Newscasts

PNS Weekend Newscast - March 25th, 2017 


Here's a look at the news we're covering:  A big blow to the GOP and President Trump when the plan to replace Obama Care fails,  A couple of new reports out on the state of water in the U.S show work needs to be done and budget cuts in one state are threatening those who are most vulnerable. 

Daily Newscasts

Public News Service - WV: Water

Comments from the public moved several Republican lawmakers in West Virginia to break with their party and vote against a controversial pollution bill. (W. Va. Legislature)

CHARLESTON, W.Va. -- House Bill 2506 - nicknamed the "Cancer Creek Bill" by its critics - passed the West Virginia House of Delegates last week, but not before a public outcry pushed several delegates to oppose it. The bill would permit more pollution in surface waters by changing how the state me

Utilities in southern coastal states are cleaning up the coal ash left from decades of power generation. (Sierra Club)

CHARLESTON, W.V. — As Congress debates the issue, utilities and communities in southeastern states are moving ahead with clean up of millions of tons of coal ash in impoundments at power plants. Until recently, Congress had been deadlocked regarding this legacy of a coal-powered century. In

Adam Swisher and Matt Kearns traveled the length of the Elk River. They say protecting it will be good for West Virginia's future. (Chad Cordell)

CHARLESTON, W.Va. – As West Virginians consider their future, some say the Elk River runs right through it. In part to build support for the Birthplace of Rivers National Monument, Adam Swisher and Matt Kearns hiked, biked and paddled the entire Elk River in what they called the Elkspedition

The company behind a planned frack wastewater recycling plant says low-level radioactive waste that would come from it will be properly disposed of. (Sierra Club)

CHARLESTON, W.Va. - The sludge that would come from an Antero frack wastewater recycling plant would be low-level radioactive material, but Antero says it will be properly disposed of. Some people in Doddrige County and the gas fields are worried about what will happen to the somewhat radioactive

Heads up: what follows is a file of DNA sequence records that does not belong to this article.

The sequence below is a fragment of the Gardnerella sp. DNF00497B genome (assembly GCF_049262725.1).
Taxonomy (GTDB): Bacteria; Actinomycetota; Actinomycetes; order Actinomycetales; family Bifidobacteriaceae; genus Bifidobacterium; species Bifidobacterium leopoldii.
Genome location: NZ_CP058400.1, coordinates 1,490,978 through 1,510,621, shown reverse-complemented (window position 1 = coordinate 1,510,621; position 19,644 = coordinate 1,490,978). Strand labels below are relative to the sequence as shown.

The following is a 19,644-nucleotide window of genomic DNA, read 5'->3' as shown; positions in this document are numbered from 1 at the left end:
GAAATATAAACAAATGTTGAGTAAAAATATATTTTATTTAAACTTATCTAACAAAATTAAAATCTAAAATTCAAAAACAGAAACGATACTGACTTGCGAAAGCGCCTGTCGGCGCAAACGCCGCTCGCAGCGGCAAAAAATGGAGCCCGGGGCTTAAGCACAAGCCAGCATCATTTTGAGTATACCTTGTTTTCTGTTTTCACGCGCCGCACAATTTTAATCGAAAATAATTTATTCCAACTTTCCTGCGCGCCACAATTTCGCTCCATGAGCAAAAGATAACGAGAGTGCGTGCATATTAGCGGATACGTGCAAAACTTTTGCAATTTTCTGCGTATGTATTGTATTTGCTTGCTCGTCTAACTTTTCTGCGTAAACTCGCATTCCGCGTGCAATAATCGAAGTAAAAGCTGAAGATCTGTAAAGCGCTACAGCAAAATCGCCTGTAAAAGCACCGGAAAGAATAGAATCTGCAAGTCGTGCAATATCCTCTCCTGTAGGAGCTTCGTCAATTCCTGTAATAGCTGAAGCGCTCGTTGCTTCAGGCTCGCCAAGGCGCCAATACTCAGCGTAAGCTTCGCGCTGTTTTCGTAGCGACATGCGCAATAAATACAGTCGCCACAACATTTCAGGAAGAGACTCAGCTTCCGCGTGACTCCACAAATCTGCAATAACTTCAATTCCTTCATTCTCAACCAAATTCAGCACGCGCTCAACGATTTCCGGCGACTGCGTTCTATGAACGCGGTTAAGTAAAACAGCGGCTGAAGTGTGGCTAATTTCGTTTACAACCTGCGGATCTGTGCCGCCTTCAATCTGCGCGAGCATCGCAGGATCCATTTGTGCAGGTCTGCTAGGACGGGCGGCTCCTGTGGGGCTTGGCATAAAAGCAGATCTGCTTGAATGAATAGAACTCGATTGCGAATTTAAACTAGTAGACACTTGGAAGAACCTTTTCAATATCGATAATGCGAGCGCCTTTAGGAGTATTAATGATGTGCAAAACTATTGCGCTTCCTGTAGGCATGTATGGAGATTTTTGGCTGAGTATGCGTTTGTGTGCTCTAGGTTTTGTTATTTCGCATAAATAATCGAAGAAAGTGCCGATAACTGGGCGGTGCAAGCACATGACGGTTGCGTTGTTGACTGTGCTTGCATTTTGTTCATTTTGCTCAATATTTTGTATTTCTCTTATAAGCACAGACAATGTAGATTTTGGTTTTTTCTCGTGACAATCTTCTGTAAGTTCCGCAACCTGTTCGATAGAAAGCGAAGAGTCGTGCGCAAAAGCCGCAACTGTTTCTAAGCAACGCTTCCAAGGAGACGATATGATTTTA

In part because of drill cuttings such as these, once you take the salt and water out of fracking waste, the remaining sludge is hot enough to be considered low-level radioactive waste. (Bill Hughes)

CHARLESTON, W.Va - Recycling of fracking waste can reduce water use and pollution from the wells, but only by creating low-level nuclear waste too hot for landfills. One fracking-waste recycler is operating near Fairmont and another is planned for Doddridge County. They take the brine, mud and drill

West Virginians say news of lead contamination in the drinking water of Flint, Mich., is painfully familiar. (Friends of Water)

CHARLESTON, W. Va. - Nearly 40 West Virginia groups are sending an open letter to the people of Flint, Michigan saying they know what it's like to have contaminated drinking water. When the news leaked that Flint's water has high levels of lead, many folks in Charleston immediately thought of the

DEP samples taken downhill from one part of a waste disposal site in Ritchie County last fall suggest the injection well site is leaking frack waste. (WV DEP)

CHARLESTON, W. Va. - A disposal well site in Ritchie County is leaking frack waste, according to a West Virginia Department of Environmental Protection report. After complaints from residents, the DEP took samples from around a Hall Drilling waste-injection well near Ellenboro last fall. Wheeling

One important method of coal-ash disposal may leave West Virginia's waters vulnerable to heavy metal contamination. (Sierra Club, Appalachian Voices)

CHARLESTON, W.Va. - A loophole for disposal of toxic coal ash is being widely misused across northern West Virginia, according to experts worried about heavy metals leaching into creeks and rivers. As the U.S. wrestles with how to dispose of decades worth of coal ash, Jim Kotcon, Energy Committee

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